Digital Nomad Visa: Your Guide to Remote Work in Spain

What is the Digital Nomad Visa?

Due to the changes society has faced and the development of new technologies, companies have been evolving in a digital realm that allows them to attract talent regardless of borders.

The Digital Nomad Visa is a type of visa or temporary residence permit that some countries have implemented to allow remote workers or digital nomads to live and work in their territory for a specified period, usually temporarily.

Who can apply for it?

The visa for international teleworkers, also known as the visa for digital nomads, is limited to teleworkers who are not part of the European Union. Therefore, within the general conditions, we need to consider:

  • The applicant for the digital nomad visa must be a teleworker from a third country (not belonging to the European Union).
  • The company with which the worker has a labor relationship must be located outside Spanish territory.

What Type of Worker Can Apply for This Visa?

Both dependent and independent workers who meet the criteria specified in the relevant regulations can apply for this visa:

  • They must be graduates or postgraduates from a reputable university or business school.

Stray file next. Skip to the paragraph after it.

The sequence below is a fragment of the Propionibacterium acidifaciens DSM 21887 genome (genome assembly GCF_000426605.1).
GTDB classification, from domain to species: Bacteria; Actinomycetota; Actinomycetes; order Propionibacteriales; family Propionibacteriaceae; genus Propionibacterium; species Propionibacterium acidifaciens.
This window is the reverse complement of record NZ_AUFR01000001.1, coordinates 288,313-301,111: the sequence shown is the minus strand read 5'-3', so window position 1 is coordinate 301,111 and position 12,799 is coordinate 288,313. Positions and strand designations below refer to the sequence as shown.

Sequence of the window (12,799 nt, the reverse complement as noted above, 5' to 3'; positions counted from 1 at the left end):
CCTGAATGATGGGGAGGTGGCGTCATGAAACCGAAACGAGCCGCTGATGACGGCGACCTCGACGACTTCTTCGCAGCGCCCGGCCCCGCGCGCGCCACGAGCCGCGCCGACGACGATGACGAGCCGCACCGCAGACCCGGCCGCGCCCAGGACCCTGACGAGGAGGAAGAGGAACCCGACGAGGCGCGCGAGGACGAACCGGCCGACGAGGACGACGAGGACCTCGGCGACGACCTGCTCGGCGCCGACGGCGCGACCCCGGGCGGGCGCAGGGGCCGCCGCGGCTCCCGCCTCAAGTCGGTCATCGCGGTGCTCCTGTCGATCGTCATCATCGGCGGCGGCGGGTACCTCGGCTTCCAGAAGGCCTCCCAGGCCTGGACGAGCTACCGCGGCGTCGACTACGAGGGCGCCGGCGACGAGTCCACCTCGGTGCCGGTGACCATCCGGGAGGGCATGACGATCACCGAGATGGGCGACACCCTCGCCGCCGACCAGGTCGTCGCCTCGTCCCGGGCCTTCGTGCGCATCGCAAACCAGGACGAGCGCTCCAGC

• They should have the necessary and minimum experience of 3 years in the relevant field.
  • We can also differentiate between employees and self-employed workers:
    • Those working under a labor contract, with a minimum of 1 year of seniority with a company or group of companies. In this case, the company must have a demonstrable and continuous activity for at least one year.
    • Those working as self-employed professionals, with a minimum of 12 months of seniority.

Can I Work in Spain with This Visa?

You can work in Spanish territory depending on the employment status of the worker, as follows:

  • If you are an employee: You cannot work for a company domiciled in Spanish territory.
  • If you are self-employed: You can work for a Spanish company when the work you do is equal to or less than 20% of your total professional activity.

Can I Apply for the Digital Nomad Visa while in Spain?

Yes, you can apply for the visa from both within and outside Spain. Depending on the labor or commercial regime in which the worker falls, they may or may not work for a company established in Spanish territory.